Calling all woodburners...

Amanda Witman
By Amanda Witman on Thu, Oct 24, 2013 - 9:06am

Here where I live, the heating season started today.  laugh

Let's share and compare our plans for heating our homes with wood this winter. 

Are you heating exclusively with wood, or supplementing with wood?

How long have you been doing so?

What kind of a stove (or stoves) do you use?  Pros/cons that you've found?

What's your stove management routine?

Where do you get your wood, and how do you store it?

How many cords do you expect to burn this winter?

What else about your situation do you think others might find helpful or interesting?


Amanda Witman's picture
Amanda Witman
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Joined: Mar 17 2008
Posts: 409
Temps here in VT just dropped significantly overnight

It's 10am and the outside temp is just now rising above freezing.  General temps dropped about 10°F since yesterday and are expected to stay there.  For me, this puts us squarely in "fire up the woodstove" territory.  When the in-house temp hits 59°F, that's my cue.  Though I admit, I jumped the gun by about a day, just to make sure everything was in working order.

I have a c.1985 Vermont Castings (Resolute) woodstove in my living room that we installed last year shortly after moving into our house.  Over the summer, the house was completely weatherized, so I'm expecting a more effective wood-heating experience this winter than last.

This is the third year we've heated with wood, and the second in our current home, and the first year that it's possible we won't use any oil at all. 

I had my chimney swept and stove inspected this year, but the guy who did it (seasoned and well-respected) said I can go two years next time.  I must be doing something right.

However, I have a probe thermometer in the stovepipe (new this year) and it's not working right, so I'm not exactly sure what the temp in the pipe is doing, but based on past experience, it will be fine until I get the thermometer fixed/figured out/replaced.  Seems like a simple thing to troubleshoot, but I can't get it to work.  (Any thoughts on that?)

We also have a hot-air solar panel installed at the top of our stairs so that it blows air into the upstairs landing where the bedrooms are.  Takes the chill off in that area.  Last Spring I had a large tree removed to increase solar exposure on the panel, and I'm hoping that will make this resource more effective this year as well. 

The living room is a balmy 70°F right now.

I expect to use up to three cords of wood this year.  We have about 3.5 cords -- some bought from a local guy, some left from last year, and some from yard projects. 

Typically the stove and house get cold overnight, and I use the leftover glowing coals to start the morning's fire.

If I go away overnight, I'll set the oil furnace to kick in if the house temp drops to 45°F, but hopefully I won't need that.

I wish my stove had a larger top surface that would accommodate a stovetop oven and be more useful as a cooktop.  There is enough of a surface for one pot/pan, but I have to move the thermal fan to use it.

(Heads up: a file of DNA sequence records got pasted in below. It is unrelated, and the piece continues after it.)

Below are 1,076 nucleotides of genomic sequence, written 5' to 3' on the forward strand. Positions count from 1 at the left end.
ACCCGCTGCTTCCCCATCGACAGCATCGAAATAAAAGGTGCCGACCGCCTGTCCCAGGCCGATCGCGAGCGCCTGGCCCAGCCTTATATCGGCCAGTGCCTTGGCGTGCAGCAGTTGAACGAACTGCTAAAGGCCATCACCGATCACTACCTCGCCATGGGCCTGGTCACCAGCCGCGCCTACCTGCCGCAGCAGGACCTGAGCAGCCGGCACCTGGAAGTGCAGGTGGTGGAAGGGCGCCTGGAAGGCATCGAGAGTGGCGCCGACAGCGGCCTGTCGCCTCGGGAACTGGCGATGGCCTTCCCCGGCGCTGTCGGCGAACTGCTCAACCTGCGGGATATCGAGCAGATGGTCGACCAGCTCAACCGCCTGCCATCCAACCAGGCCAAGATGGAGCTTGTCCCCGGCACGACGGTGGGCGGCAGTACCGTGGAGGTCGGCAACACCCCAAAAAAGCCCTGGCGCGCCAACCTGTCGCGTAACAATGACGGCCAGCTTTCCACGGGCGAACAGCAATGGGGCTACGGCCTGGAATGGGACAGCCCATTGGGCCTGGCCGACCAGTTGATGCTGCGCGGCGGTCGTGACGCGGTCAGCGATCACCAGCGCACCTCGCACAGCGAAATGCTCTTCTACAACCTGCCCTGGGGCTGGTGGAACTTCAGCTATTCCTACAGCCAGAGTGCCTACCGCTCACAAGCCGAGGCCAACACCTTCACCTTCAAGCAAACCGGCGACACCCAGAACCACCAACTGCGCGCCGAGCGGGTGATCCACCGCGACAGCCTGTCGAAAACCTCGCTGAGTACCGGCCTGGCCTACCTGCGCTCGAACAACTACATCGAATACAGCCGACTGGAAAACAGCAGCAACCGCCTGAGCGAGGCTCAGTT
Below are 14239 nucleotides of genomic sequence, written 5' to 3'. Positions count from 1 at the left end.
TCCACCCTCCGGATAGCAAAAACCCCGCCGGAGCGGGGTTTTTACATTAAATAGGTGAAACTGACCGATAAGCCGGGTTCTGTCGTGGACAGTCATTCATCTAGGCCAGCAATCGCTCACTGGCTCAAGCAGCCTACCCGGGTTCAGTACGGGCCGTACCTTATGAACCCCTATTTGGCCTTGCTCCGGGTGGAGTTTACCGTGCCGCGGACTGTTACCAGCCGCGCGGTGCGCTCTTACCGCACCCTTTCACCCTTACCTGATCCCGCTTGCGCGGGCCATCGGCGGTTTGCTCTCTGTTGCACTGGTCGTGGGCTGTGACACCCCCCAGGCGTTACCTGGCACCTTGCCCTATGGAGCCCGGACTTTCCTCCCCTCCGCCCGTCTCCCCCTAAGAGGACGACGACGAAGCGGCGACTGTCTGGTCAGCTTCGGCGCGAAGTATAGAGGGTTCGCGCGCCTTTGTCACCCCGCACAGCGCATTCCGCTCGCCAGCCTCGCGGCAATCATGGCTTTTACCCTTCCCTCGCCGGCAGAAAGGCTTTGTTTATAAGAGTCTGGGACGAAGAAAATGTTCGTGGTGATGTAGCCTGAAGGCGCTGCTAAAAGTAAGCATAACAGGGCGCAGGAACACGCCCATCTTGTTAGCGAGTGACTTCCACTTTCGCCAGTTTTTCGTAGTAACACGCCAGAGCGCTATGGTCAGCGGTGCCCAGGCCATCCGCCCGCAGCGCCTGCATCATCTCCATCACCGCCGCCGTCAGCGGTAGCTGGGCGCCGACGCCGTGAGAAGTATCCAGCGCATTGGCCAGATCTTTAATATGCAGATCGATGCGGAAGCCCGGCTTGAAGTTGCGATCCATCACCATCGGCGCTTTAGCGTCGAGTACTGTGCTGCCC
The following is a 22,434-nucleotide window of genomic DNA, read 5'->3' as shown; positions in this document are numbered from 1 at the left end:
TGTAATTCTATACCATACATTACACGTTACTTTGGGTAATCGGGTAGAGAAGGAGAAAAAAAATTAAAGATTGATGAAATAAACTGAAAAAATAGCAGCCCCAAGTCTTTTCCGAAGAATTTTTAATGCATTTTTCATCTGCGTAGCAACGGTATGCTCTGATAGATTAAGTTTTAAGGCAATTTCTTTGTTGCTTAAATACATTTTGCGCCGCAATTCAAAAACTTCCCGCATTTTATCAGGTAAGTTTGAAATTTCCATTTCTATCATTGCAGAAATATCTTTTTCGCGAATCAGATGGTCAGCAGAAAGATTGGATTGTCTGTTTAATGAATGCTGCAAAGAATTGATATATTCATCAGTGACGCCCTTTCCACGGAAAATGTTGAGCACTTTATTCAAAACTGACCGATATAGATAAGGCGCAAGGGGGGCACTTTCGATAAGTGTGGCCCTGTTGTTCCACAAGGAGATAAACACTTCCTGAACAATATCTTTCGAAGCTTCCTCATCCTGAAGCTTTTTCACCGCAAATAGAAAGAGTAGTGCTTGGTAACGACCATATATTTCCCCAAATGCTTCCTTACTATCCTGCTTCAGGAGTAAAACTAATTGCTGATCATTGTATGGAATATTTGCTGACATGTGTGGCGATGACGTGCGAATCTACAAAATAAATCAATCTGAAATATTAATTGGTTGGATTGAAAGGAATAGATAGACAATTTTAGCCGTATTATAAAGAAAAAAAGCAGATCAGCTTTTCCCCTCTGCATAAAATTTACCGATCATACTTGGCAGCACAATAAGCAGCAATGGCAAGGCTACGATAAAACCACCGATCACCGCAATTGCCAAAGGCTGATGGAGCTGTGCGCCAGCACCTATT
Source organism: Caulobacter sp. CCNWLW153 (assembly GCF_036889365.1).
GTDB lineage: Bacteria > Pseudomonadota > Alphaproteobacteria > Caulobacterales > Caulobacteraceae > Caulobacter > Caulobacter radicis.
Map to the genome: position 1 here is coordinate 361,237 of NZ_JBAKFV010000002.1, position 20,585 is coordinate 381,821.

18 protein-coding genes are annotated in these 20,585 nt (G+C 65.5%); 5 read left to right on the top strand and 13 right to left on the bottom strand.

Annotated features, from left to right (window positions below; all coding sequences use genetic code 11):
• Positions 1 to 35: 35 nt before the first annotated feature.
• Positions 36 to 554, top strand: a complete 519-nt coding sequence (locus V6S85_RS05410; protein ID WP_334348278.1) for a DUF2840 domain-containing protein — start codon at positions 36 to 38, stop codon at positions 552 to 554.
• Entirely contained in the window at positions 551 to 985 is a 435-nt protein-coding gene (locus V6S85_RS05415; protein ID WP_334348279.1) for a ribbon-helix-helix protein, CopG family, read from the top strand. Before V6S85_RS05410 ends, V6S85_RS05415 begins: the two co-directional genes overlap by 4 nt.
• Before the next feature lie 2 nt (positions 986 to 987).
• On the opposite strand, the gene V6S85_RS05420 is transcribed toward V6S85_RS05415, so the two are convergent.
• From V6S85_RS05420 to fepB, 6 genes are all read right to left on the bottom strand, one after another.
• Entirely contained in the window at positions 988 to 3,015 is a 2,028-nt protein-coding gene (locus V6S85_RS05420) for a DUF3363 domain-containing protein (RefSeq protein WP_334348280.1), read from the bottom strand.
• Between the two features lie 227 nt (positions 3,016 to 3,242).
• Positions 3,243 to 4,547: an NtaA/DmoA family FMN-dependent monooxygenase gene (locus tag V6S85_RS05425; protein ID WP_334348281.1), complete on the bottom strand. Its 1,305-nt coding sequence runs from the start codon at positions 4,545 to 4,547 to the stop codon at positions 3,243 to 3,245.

A few days ago (before we fired it up), I refinished the exterior of the stove with black high-heat paint.  Looks really spiffy.  Impossible to tell by looking that it was a Freecycle stove.

I am very happy with my setup.

What about you?

Doug's picture
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We've been heating almost exclusively with a Woodstock soapstone stove (manufactured in West Lebanon, NH).  We have an oil backup furnace that rarely comes on.  Our stove has a catalytic combustor that makes the whole thing a bit more efficient, but requires extra maintenance.  We have to replace them after about 4-5 years.  I love the soapstone, it really evens out the heat and holds heat for a long time compared to metal stoves.  We get our chimney swept every year or two.  It's always pretty clean with little creasote build-up.

We buy a load of logs every couple years that cuts down to about 20 face cords (6 2/3 full cords) or so.  Our last load was mostly beech which is very good burning wood.  I cut and stack it in a lean-to on the side of the barn.  We cut it far enough in advance that it is always at least a year old when we burn it.  It seems to dry very well in the lean-to.

We started the stove in the evenings a few times in the past couple weeks, but started burning during the day yesterday when the same cold front came through here that hit you last night.

I replaced a gasket around the 'lid' of the stove last year and will probably take the stove apart and replace all of them after this season.

Generally we really like the stove, but next time (if there is one) we will likely look into one of the efficient baffle system stoves.  Less maintenance.


mike dickenson's picture
mike dickenson
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Posts: 8
wood heating

We installed a Vogelzang - Durango last summer.  This will be it's second year of use.  I chose it because of it's high efficency rating, as well as it's flat top cooking surface.  It has a small viewing window in the door that is really nice, and stays clean as advertised.  It is equipped with a multispeed blower, that I don't really use as it seems louder than I like and doesn't move nearly enough air off the unit.  Instead, we have a small personal sized fan sitting next to it.  It's very quite and pushes a ton of air across the hot surfaces of side and top.